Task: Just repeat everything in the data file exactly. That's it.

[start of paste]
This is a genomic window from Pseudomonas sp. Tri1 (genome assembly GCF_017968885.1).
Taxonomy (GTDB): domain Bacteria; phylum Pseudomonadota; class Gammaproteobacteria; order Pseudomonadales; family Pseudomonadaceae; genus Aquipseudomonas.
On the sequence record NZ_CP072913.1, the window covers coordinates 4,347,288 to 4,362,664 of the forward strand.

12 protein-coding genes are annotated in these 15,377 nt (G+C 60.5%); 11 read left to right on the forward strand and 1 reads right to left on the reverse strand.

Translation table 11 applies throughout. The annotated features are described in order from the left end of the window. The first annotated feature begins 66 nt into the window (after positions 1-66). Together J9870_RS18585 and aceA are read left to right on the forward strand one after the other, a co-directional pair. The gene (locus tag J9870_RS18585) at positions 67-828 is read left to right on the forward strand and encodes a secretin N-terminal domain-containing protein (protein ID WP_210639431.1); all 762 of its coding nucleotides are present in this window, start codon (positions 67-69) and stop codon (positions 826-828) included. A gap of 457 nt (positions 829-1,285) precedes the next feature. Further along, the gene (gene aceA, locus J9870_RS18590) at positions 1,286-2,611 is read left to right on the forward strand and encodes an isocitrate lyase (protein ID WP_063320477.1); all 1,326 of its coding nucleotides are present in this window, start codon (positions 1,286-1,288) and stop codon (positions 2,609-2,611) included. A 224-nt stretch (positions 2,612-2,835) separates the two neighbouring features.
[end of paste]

This is a genomic window from Pseudomonas sp. Tri1 (genome assembly GCF_017968885.1).
Taxonomy (GTDB): domain Bacteria; phylum Pseudomonadota; class Gammaproteobacteria; order Pseudomonadales; family Pseudomonadaceae; genus Aquipseudomonas.
On the sequence record NZ_CP072913.1, the window covers coordinates 4,347,288 to 4,362,664 of the forward strand.

12 protein-coding genes are annotated in these 15,377 nt (G+C 60.5%); 11 read left to right on the forward strand and 1 reads right to left on the reverse strand.

Translation table 11 applies throughout. The annotated features are described in order from the left end of the window. The first annotated feature begins 66 nt into the window (after positions 1-66). Together J9870_RS18585 and aceA are read left to right on the forward strand one after the other, a co-directional pair. The gene (locus tag J9870_RS18585) at positions 67-828 is read left to right on the forward strand and encodes a secretin N-terminal domain-containing protein (protein ID WP_210639431.1); all 762 of its coding nucleotides are present in this window, start codon (positions 67-69) and stop codon (positions 826-828) included. A gap of 457 nt (positions 829-1,285) precedes the next feature. Further along, the gene (gene aceA, locus J9870_RS18590) at positions 1,286-2,611 is read left to right on the forward strand and encodes an isocitrate lyase (protein ID WP_063320477.1); all 1,326 of its coding nucleotides are present in this window, start codon (positions 1,286-1,288) and stop codon (positions 2,609-2,611) included. A 224-nt stretch (positions 2,612-2,835) separates the two neighbouring features.